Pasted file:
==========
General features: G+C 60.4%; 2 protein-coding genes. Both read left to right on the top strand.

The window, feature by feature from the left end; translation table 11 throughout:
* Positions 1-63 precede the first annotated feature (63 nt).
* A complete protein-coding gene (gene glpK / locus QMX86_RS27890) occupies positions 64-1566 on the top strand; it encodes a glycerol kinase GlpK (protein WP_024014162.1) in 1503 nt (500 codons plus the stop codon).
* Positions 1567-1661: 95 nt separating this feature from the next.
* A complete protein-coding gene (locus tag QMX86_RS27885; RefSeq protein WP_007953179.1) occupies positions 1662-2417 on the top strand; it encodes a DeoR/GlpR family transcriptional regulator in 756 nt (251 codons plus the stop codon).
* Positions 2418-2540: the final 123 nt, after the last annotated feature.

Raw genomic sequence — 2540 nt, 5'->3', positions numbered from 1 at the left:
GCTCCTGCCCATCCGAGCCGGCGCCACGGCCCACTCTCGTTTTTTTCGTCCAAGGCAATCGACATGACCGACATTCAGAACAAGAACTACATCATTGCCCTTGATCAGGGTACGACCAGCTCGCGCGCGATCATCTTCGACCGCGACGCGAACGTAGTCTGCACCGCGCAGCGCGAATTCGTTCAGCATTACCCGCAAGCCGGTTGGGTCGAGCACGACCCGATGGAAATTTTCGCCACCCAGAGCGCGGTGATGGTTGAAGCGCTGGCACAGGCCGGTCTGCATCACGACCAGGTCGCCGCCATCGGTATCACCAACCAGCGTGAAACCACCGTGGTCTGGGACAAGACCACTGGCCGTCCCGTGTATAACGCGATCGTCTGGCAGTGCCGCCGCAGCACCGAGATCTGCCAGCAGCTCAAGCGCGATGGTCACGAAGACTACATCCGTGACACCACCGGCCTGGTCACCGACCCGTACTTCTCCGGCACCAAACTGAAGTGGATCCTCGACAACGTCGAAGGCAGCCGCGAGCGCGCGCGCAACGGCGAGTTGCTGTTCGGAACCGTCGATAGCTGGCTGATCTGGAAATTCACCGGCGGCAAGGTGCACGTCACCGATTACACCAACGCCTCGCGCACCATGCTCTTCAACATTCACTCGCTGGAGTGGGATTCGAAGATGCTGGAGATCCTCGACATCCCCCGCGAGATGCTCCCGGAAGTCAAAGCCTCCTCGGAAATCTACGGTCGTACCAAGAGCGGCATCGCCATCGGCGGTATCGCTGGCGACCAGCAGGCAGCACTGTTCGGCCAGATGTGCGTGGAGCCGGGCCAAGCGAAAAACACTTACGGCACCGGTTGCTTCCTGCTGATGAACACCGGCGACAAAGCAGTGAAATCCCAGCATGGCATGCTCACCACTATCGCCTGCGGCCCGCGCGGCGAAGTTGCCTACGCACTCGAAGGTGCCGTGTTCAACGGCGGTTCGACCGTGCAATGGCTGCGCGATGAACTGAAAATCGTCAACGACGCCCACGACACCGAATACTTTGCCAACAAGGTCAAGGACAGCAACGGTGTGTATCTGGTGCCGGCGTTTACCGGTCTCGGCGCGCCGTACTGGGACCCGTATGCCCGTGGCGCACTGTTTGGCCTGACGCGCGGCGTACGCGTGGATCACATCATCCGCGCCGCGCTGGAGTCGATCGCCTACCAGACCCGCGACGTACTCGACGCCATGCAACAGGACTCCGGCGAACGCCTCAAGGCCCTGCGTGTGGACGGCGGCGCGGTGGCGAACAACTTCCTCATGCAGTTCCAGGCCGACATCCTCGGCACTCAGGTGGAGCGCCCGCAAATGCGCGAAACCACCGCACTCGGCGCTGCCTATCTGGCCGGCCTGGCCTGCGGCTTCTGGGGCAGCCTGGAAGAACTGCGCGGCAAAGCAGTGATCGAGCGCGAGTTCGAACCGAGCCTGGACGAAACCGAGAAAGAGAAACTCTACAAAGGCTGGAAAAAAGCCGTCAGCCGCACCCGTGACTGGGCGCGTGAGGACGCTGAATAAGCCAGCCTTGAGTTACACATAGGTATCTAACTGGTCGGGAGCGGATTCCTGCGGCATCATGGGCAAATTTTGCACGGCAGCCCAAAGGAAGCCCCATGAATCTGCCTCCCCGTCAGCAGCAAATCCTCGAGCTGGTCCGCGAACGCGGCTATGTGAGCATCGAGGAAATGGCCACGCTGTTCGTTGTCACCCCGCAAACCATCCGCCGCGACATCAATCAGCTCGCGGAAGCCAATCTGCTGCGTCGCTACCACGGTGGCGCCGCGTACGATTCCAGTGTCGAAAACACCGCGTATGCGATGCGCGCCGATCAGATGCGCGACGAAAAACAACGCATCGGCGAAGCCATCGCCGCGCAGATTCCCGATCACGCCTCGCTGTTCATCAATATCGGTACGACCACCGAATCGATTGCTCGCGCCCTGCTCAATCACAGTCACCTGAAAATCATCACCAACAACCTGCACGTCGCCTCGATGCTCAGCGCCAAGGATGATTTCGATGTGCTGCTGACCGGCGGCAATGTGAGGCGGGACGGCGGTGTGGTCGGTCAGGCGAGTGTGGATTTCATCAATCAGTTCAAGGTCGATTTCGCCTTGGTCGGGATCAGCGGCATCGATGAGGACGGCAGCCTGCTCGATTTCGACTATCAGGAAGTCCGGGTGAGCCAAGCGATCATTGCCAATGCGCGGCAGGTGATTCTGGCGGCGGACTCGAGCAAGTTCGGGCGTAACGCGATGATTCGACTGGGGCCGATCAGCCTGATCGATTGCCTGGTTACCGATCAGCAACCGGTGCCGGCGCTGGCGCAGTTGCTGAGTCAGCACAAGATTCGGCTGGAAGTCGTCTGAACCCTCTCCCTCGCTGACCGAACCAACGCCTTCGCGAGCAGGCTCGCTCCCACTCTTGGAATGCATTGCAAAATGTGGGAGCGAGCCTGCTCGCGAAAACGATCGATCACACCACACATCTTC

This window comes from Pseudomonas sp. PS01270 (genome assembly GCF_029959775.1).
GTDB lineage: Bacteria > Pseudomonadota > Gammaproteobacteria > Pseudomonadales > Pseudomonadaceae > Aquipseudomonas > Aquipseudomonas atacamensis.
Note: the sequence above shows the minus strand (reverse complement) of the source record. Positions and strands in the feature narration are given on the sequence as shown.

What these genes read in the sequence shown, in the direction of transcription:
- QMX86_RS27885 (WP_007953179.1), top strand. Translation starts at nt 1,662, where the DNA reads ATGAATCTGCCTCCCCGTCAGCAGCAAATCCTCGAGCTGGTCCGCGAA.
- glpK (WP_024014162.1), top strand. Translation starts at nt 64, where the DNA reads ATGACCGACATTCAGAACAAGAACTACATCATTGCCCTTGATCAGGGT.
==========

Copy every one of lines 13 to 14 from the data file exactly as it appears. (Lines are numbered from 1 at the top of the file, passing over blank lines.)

What these genes read in the sequence shown, in the direction of transcription:
- QMX86_RS27885 (WP_007953179.1), top strand. Translation starts at nt 1,662, where the DNA reads ATGAATCTGCCTCCCCGTCAGCAGCAAATCCTCGAGCTGGTCCGCGAA.